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Joan GUINJOAN (b. 1931)
Clarinet Concerto (2003) [20:14]
Piano Concerto No. 1 (1983) [26:31]
Music for cello and orchestra (1975 rev. 1980) [19:46]
Joan Enric Lluna (clarinet)
David Abramovitz (piano)
Luis Claret (cello)
Orquestra Simfònica de Barcelona i Nacional de Catalunya/Ernest Martinez Izquierdo
rec. Auditori de Barcelona, July 2004. DDD
HARMONIA MUNDI HMI 987056 [66:01]

Guinjoan, born in Tarragona, helped his parents in the fields until he was twenty. His musical talents first won him a place in Barcelona's conservatory then at the Ecole Normale in Paris. After a career as concert pianist, which ended in 1960, he turned to composition, studying in Paris and attending classes with Messiaen, concerts of Domaine Musicale and encountering Berio, Xenakis and Stockhausen. His first works until the mid-1970s were avant-garde - the stuff of London's Roundhouse.
Here the three single movement concertos are a product of his later more accessible style although they sometimes wave the shrouds of his earlier years.
The Clarinet Concerto is wild, woolly, unruly, effervescent, feral, jazzy, boisterous, percussion-riled and rapped ... even humorous. Parallels are going to be approximate as usual but the closest I can offer are late Bernstein and Panufnik in his most explosive vein.  Here it is played by the dedicatee. The Piano Concerto emerges from inky realms, grumbling deep in the bass and generating great churning whirlpools, jazzily metropolitan, confident, tense, dissonant, plangent, crystalline, ruthlessly violent and exciting. It is dedicated to Ernest Lluch who was assassinated by ETA.  The Music for cello and orchestra is also played by its dedicatee. It starts, as does the Clarinet Concerto, with the solo instrument alone. Here the cello is sinister, woody, resonant, motorically awesome, gritty, alive with virtuoso invention. It inevitably echoes the otherness of the Kodaly solo cello sonata. After some five minutes of soliloquy the orchestra joins in a tempest of motivic shards and shadows with some gamelan tattoos as at 10:04. This is in the further reaches and is closer to Guinjoan's 1970s avant-garde grounding. Nevertheless much of this is fascinating and as the work progresses the voices of disintegration are subdued if not completely stilled.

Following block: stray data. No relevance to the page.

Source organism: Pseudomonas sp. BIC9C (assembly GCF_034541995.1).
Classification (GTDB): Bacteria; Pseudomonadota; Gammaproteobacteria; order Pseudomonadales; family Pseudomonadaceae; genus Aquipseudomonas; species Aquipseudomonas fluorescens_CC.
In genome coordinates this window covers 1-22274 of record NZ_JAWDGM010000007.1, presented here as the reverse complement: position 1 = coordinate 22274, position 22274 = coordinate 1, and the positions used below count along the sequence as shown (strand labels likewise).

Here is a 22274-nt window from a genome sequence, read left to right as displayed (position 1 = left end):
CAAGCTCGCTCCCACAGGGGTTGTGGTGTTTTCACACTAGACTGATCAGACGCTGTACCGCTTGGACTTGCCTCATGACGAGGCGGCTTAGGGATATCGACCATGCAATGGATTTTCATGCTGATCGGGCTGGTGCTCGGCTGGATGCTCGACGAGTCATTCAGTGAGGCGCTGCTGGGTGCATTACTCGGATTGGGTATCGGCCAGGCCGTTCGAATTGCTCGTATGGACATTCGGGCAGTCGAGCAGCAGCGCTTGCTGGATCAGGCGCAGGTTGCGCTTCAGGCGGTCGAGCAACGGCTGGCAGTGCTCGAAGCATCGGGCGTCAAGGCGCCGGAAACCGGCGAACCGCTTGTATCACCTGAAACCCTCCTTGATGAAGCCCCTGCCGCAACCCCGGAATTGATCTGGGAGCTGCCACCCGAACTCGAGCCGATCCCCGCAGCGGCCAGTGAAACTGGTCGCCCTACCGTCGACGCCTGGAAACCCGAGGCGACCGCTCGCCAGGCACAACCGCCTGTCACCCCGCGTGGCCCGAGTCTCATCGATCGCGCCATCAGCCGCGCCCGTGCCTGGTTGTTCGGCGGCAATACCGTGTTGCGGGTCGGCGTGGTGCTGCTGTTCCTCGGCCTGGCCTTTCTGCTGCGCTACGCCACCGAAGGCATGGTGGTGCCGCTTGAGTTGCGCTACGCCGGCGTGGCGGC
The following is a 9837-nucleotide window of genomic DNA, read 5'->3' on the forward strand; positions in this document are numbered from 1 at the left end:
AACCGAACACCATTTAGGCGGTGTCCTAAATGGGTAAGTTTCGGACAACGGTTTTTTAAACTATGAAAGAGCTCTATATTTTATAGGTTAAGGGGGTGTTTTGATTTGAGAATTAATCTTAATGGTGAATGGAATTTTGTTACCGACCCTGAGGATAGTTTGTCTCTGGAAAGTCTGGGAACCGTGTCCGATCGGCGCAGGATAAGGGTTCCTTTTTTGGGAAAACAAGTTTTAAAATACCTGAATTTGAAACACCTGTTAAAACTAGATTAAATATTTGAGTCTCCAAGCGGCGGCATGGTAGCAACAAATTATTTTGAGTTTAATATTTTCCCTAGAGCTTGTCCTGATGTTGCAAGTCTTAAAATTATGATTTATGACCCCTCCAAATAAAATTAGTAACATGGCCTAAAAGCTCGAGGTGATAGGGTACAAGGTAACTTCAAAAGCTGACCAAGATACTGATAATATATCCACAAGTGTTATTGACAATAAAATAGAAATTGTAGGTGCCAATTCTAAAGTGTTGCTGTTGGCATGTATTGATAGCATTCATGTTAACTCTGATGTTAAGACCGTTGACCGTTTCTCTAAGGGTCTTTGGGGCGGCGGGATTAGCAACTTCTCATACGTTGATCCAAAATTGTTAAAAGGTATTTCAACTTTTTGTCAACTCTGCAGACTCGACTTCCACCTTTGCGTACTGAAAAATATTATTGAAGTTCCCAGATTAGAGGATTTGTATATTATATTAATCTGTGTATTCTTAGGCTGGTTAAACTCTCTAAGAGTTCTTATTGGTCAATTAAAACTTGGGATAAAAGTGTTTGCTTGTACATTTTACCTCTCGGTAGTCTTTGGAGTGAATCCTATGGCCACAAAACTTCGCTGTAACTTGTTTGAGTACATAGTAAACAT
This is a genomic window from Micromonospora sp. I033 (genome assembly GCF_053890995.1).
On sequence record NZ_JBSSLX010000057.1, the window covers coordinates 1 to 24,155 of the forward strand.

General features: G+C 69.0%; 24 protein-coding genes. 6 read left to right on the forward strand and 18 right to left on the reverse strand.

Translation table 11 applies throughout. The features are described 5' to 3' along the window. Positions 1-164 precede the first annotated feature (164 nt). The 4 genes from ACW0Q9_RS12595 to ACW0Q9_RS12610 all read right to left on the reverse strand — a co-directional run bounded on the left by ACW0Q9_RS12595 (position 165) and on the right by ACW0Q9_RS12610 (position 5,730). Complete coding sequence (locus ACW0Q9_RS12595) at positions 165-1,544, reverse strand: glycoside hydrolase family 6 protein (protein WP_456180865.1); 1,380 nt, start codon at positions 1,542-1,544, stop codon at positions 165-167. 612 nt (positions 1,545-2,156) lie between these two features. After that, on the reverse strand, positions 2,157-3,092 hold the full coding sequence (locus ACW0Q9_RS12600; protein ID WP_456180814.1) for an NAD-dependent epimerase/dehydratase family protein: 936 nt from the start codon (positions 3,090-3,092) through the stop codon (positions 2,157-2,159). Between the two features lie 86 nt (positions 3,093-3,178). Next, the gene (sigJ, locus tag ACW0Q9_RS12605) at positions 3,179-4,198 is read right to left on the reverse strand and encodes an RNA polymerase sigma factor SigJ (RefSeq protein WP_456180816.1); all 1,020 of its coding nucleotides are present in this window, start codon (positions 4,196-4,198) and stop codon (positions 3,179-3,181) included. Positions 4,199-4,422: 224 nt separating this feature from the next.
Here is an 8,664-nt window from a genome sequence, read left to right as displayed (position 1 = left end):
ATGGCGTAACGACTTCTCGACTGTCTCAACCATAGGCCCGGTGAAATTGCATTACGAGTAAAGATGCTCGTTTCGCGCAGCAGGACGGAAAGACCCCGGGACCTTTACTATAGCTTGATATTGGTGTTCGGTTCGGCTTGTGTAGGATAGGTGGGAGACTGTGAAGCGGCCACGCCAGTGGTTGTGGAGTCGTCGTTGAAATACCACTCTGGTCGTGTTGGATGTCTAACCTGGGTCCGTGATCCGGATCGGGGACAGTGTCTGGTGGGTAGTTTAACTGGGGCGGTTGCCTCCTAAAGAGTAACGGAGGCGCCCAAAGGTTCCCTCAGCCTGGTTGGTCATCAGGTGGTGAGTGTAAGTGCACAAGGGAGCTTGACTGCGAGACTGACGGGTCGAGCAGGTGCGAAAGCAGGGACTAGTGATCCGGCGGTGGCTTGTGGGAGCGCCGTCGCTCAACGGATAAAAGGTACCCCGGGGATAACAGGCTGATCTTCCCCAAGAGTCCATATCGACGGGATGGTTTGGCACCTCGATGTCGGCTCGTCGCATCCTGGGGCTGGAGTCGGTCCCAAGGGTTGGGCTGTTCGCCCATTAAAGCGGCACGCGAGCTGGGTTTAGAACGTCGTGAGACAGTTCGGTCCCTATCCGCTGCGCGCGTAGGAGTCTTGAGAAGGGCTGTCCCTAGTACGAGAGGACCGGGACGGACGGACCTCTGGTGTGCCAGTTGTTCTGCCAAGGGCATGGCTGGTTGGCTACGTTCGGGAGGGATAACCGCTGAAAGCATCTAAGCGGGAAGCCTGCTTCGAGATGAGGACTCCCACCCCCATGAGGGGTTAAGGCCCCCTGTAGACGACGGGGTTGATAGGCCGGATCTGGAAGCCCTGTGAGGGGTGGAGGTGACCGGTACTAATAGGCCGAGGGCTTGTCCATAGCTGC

Guinjoan is now one of Catalan music's doyens. I hope there is some way to get to hear his well reported Second Symphony and his opera Gaudi.
Do get this disc - it's not an easy listen for most of the time but it is rewarding and will appeal to anyone already wedded to the constituency of Bernstein, Bolcom and Schuman.
Rob Barnett




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